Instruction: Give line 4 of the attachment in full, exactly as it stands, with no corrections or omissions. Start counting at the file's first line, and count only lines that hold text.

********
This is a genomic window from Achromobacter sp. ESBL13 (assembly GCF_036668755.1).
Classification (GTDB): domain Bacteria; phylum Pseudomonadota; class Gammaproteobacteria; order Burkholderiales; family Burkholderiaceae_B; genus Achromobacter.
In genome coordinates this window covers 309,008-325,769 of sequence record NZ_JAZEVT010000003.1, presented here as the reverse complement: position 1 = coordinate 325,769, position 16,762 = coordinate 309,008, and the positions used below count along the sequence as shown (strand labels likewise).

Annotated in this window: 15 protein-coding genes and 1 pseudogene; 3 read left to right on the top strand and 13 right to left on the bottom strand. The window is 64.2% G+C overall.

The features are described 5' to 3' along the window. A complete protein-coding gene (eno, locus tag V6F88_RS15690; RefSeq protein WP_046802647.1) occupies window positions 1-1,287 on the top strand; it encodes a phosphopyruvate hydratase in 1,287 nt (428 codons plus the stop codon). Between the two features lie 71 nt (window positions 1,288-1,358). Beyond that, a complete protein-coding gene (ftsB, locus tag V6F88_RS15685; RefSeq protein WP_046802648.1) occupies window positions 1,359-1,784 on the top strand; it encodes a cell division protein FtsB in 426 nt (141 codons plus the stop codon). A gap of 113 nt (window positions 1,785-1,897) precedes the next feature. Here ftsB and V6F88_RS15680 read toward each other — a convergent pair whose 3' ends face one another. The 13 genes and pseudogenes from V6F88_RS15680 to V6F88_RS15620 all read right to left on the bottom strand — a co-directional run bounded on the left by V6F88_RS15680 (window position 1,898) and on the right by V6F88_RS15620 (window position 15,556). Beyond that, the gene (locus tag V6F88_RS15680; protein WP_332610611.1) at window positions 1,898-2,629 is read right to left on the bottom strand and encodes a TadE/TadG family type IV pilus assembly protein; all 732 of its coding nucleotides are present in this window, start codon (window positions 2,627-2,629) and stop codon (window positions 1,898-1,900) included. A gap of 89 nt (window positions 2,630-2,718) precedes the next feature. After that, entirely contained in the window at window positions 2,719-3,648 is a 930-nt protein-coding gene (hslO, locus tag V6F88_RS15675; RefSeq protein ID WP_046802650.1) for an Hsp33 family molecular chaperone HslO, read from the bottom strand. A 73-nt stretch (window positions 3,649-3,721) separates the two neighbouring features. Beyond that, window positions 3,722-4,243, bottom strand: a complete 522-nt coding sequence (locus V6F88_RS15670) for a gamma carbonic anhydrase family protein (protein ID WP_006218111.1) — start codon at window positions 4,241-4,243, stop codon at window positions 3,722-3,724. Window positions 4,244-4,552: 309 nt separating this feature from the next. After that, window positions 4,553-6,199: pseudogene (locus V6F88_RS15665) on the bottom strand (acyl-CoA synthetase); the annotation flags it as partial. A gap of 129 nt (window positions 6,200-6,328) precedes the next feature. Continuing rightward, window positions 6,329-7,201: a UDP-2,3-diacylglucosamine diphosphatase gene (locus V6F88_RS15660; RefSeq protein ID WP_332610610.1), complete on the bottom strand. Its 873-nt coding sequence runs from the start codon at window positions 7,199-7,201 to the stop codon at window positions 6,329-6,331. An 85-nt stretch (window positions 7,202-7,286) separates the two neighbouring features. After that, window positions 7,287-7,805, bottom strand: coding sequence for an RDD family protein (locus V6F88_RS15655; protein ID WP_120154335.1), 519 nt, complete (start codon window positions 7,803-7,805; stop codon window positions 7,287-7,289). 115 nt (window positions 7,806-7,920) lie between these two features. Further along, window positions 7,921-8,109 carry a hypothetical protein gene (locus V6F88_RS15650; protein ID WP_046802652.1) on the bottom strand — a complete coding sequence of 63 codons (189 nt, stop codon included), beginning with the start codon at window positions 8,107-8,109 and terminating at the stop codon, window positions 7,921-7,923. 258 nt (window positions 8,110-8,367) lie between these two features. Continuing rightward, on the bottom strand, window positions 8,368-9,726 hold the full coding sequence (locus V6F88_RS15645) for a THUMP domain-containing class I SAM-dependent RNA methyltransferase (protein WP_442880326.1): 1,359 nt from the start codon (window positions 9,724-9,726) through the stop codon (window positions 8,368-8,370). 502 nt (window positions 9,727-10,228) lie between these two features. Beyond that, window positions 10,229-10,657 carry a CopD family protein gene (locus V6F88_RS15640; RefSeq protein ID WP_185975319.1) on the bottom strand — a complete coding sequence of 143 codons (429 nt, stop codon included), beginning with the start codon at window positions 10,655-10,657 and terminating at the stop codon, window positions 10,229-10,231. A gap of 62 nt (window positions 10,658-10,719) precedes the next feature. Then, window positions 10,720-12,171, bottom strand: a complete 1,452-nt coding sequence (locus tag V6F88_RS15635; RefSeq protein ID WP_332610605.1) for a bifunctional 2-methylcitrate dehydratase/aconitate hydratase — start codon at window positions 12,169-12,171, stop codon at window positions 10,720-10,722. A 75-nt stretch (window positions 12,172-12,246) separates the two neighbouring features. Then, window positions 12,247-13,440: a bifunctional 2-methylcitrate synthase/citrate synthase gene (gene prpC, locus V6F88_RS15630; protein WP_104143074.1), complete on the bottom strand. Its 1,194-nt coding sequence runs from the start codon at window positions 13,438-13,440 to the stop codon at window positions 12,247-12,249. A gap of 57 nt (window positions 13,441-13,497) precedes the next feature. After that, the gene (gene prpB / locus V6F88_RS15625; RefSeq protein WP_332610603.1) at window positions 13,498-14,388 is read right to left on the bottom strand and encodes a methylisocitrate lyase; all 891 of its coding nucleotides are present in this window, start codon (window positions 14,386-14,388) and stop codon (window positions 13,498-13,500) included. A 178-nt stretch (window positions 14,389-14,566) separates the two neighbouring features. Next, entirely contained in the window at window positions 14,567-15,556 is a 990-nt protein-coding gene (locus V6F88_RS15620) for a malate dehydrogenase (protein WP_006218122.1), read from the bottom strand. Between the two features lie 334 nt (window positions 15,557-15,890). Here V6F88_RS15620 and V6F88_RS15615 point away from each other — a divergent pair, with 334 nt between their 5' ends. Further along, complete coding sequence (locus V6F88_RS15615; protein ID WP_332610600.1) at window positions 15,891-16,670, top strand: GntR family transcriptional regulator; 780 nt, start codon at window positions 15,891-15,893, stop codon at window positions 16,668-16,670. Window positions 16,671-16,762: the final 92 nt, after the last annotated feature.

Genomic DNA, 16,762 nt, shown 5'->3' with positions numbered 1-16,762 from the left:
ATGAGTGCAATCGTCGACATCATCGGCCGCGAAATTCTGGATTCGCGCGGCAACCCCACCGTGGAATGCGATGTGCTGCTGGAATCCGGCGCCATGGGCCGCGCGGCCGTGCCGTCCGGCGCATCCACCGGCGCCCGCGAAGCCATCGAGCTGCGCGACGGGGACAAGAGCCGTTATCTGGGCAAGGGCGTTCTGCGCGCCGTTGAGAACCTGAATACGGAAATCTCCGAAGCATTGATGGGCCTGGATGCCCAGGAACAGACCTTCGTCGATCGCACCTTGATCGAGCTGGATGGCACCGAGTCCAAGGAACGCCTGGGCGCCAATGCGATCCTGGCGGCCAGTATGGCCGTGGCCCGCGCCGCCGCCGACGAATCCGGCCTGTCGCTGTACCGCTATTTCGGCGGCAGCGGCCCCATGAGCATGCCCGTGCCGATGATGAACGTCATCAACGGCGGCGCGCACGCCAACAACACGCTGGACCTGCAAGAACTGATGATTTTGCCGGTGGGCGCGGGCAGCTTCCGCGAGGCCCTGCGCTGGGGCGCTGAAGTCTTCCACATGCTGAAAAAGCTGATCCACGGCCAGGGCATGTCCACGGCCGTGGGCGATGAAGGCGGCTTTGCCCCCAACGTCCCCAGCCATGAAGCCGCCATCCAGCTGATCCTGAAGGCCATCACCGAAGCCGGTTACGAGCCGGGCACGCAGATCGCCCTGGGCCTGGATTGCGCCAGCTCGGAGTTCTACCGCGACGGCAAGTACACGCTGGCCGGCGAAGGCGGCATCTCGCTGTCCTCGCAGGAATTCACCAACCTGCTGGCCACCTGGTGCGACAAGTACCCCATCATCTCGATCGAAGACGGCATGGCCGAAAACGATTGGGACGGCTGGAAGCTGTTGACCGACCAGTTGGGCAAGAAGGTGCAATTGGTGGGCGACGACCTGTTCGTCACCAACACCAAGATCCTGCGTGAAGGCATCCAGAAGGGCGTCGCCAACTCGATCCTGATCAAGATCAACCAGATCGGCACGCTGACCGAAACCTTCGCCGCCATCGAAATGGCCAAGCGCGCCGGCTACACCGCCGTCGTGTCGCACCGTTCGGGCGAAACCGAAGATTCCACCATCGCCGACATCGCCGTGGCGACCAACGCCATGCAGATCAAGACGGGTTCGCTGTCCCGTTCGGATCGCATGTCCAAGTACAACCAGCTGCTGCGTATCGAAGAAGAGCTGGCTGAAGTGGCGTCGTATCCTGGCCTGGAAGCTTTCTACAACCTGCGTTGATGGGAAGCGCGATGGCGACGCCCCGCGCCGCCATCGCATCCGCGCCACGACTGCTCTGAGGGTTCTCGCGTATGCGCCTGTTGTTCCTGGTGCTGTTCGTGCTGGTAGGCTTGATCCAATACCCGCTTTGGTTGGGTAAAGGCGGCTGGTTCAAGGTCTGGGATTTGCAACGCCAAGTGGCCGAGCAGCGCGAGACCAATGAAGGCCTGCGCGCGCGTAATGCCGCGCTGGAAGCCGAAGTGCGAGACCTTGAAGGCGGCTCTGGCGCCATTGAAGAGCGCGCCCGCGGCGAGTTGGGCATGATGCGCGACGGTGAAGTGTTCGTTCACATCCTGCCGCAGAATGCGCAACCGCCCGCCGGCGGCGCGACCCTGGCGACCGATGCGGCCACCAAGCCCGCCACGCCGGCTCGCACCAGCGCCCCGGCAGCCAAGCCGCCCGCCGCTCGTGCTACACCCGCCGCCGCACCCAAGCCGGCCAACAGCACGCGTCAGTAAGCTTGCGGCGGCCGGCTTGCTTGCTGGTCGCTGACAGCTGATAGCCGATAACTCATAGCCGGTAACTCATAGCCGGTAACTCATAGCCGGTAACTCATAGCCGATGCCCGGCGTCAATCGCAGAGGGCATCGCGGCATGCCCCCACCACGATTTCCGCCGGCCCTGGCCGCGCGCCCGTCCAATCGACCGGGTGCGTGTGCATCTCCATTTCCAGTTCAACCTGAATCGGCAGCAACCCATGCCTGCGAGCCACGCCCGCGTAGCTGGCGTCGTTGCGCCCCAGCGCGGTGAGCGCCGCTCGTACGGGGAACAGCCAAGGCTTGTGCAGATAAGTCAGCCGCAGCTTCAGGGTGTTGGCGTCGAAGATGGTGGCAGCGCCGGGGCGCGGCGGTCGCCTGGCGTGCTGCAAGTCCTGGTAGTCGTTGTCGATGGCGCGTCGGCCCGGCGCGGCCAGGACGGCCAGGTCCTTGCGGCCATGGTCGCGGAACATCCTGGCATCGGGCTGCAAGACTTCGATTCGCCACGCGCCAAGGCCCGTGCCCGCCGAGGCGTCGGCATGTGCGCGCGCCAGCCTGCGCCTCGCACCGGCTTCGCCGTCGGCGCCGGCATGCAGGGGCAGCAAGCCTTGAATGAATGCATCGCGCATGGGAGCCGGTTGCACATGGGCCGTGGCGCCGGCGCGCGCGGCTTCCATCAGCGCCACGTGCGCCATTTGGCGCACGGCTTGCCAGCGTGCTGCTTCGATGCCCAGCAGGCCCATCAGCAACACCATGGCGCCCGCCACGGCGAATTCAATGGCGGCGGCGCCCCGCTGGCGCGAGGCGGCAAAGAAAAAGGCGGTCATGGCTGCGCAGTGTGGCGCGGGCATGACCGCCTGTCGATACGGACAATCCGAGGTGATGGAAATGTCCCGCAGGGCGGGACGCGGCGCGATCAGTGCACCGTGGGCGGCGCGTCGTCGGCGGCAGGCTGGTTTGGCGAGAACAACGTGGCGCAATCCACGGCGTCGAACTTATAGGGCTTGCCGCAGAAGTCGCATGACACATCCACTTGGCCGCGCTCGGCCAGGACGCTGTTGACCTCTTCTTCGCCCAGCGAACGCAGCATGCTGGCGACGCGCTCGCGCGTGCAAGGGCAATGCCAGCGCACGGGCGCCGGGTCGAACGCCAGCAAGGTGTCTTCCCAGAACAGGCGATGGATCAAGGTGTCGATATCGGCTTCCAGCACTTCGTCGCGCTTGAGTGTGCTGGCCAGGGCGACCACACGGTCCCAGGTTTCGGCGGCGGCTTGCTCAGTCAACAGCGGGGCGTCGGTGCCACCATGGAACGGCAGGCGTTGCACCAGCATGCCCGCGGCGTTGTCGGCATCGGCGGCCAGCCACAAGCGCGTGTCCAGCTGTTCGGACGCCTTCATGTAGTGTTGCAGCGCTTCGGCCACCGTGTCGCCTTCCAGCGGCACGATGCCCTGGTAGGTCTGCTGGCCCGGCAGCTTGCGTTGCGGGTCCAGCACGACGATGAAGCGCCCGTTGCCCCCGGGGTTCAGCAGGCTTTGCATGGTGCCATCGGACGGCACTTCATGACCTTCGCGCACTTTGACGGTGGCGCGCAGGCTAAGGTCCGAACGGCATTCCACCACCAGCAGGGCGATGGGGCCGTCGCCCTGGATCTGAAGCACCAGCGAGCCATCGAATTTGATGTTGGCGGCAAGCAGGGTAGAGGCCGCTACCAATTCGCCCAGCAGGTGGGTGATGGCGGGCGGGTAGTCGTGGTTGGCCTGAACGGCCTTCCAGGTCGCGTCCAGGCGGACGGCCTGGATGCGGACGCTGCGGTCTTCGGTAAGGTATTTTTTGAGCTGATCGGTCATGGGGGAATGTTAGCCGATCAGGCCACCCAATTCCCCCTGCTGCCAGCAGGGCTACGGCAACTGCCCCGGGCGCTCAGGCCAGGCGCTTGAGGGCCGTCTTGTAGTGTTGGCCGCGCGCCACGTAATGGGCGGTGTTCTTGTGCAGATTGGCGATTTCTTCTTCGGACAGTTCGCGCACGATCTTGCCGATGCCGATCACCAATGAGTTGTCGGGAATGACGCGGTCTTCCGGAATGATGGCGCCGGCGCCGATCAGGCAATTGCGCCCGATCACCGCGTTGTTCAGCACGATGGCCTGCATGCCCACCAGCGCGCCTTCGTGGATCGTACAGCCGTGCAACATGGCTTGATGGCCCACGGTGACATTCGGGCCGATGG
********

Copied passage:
Annotated in this window: 15 protein-coding genes and 1 pseudogene; 3 read left to right on the top strand and 13 right to left on the bottom strand. The window is 64.2% G+C overall.